A New Container Query Polyfill That Just Works

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There is now a polyfill for Container Queries that behaves as perfectly as a polyfill should:

  1. You conditionally load it when you detect the browser doesn’t support Container Queries.
  2. You write CSS as you normally would, including current-spec-compliant Container Queries syntax code.
  3. It just works.

It’s pretty great to have a container query polyfill that is this easy to use and from Chrome itself, the first-movers as far as early test implementations. Looks like Surma put it together — thanks Surma!

There was a Container Query polyfill from Jonathan Neal called cqfill that predates this. I’m not sure if it’s officially deprecated, but it required extra non-spec CSS to work and PostCSS processing, so I’d consider it deprecated in favor of this newer polyfill.

Loading the polyfill is like this:

// Support Test
const supportsContainerQueries = "container" in document.documentElement.style;

// Conditional Import
if (!supportsContainerQueries) {
  import("https://cdn.skypack.dev/container-query-polyfill");
}

You can pull it from npm or use as a <script>, but this way seems best to me to keep things light and easy.

Then you’re free to use the syntax for a container query in CSS. Say you have a weather widget in HTML. You’ll need an extra wrapper element for your queries. That’s just the rule: you can’t query the thing you style.

<div class="weather-wrap">
  <dl class="weather">
    <div>
      <dt>Sunday</dt>
      <dd>
        <b>26°</b> 7°
      </dd>
    </div>
    <div>
      <dt>Monday</dt>
      <dd>
        <b>34°</b> 11°
      </dd>
    </div>
    <!-- etc -->
  </dl>
</div>

The wrapper is instantiated as a container:

.weather-wrap {
  container: inline-size / weather-wrapper;
  /* Shorthand for: */
  /* container-type: inline-size; */
  /* container-name: weather-wrapper; */

  /* For quick testing, do this to get a resize handle on desktop: */
  /* resize: both; */
  /* overflow: hidden; */
}

Then you write any global styling for that component, as well as container query scoped styles:

.weather {
  display: flex;
}
@container weather-wrapper size(max-width: 700px) {
  .weather {
    flex-direction: column;
  }
}

Container Queries polyfill example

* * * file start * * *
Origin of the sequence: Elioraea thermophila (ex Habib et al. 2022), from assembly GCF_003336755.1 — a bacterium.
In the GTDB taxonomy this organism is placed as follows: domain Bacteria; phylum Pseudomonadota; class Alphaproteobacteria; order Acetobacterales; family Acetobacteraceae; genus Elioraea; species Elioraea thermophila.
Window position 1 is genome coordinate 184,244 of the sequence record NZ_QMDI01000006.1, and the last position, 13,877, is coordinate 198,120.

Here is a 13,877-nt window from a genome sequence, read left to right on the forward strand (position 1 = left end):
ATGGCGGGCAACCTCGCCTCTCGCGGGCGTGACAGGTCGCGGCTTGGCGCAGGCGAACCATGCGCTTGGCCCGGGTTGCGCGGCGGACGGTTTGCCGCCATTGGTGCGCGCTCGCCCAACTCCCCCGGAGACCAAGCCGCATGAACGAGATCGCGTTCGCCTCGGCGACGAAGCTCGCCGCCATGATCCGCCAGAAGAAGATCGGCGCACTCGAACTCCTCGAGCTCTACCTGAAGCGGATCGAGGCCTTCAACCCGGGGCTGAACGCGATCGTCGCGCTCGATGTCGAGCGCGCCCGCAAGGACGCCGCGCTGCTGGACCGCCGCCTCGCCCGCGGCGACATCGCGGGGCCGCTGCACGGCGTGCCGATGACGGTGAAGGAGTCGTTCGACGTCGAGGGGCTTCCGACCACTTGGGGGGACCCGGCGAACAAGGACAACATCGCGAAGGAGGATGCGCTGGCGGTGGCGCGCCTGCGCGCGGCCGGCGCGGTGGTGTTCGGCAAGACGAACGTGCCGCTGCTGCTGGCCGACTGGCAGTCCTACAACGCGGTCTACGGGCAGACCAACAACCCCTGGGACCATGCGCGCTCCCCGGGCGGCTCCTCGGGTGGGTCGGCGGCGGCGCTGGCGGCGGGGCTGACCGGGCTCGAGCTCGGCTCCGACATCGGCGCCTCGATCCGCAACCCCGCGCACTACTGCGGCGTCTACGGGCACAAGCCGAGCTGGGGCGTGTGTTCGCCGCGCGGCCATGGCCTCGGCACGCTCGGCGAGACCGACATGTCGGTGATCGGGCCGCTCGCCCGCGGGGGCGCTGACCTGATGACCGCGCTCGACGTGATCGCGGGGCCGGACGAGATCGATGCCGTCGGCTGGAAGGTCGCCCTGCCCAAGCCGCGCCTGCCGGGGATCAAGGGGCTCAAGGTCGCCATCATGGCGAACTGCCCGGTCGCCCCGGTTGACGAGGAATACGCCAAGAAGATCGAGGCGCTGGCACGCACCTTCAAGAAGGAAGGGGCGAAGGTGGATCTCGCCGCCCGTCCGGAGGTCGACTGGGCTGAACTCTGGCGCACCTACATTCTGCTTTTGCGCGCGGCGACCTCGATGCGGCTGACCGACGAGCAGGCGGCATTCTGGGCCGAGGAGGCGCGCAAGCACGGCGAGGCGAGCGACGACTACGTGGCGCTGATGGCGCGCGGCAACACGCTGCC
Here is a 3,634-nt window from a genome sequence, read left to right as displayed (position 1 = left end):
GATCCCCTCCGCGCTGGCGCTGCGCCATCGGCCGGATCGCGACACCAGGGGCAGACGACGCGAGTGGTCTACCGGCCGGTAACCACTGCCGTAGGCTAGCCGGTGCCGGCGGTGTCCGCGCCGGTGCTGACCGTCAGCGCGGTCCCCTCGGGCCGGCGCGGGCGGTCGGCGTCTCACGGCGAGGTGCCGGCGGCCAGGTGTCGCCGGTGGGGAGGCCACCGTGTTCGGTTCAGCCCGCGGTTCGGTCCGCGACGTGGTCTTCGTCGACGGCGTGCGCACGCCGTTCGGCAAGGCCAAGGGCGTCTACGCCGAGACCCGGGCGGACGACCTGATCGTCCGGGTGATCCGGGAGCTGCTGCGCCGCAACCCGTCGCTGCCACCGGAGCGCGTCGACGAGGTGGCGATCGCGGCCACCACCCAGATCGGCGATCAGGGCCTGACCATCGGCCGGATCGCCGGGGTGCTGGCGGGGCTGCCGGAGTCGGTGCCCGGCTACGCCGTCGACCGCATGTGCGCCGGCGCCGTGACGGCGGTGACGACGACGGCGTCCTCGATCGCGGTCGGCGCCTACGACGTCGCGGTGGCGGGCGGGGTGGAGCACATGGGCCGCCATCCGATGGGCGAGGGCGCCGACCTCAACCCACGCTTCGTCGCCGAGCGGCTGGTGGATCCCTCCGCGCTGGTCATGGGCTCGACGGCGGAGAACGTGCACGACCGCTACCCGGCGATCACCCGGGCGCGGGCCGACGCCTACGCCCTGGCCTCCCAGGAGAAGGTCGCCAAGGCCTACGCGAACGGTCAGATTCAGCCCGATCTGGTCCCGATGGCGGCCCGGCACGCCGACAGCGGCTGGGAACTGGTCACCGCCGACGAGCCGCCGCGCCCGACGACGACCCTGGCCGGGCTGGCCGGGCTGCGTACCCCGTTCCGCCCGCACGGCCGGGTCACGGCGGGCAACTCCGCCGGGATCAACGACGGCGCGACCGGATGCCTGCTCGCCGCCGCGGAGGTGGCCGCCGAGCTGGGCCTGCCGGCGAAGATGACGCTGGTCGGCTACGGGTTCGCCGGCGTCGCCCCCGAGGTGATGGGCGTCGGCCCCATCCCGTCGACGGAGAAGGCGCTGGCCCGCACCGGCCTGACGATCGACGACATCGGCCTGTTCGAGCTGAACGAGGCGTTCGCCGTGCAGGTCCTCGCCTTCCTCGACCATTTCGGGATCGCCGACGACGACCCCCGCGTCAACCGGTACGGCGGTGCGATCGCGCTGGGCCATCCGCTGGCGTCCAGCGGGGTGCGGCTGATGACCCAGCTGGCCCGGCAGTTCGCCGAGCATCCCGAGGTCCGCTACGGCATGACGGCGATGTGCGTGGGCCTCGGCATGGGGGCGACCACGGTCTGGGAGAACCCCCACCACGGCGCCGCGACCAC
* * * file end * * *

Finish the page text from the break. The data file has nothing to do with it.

Here’s that slightly more fleshed-out demo of the Container Query polyfill using an actual weather widget:

I first saw this over on Bramus’ blog, and he’s got a classic card demo going with this Container Query polyfill. Scroll up and down. You’ll see a row of bear cards at the top (if your browser window is wide enough), and then similar bear cards in different layout positions below that change into nicer formats when they can, based on the container query.

Container Query polyfill browser support

The polyfill docs say:

The polyfill relies on ResizeObserverMutationObserver and :is(). Therefore, it should work in all modern browsers, specifically Chrome/Edge 88+, Firefox 78+ and Safari 14+.

There are all sorts of other minor little caveats covered in those docs, including what it does and doesn’t support. Seems like mostly niche stuff to me — the main/typical use cases are covered.

A game changer?

As I write, we’ve seen behind-flag support for Container Queries in Chrome, and it is an official spec draft now:

https://twitter.com/TerribleMia/status/1468632950212341770

That’s extremely exciting and points heavily toward browsers actually shipping with Container Queries, even if the syntax changes a bit on the way (it already has a number of times). But, of course, we have no idea if/when Container Queries do ship — and when that magical threshold is crossed, we also don’t know where we can use them without much worry, like we can with flexbox and grid now.

That “just use it” date is probably a decent ways off, but if you’re into the idea of polyfilling and being careful with progressive enhancement, I’d say the date for using Container Queries could be right now-ish. Looks to me like the polyfill script comes across the wire at 2.8kb, so it’s fairly trivial in size for something so important.

I suspect this polyfill will skyrocket usage of Container Queries in this coming year.

FOUC?

The fact that your styles only correctly apply after a JavaScript file is downloaded and executed puts sites into Flash of Unstyled Content (FOUC) territory. Here’s a video recording where I can see it on my own demo. I’m not sure there is a way around this other than intentionally delaying rendering, which is generally considered a no-no. Similar to loading web fonts, FOUC is probably a good thing as it means your content is never hidden or delayed, even if the shifts aren’t ideal. The FOUC should go away once browser support lands and the polyfill stops loading at all.

Have fun polyfilling container queries! I’d love to see more demos of it.

GitHub Repo for the Container Query Polyfill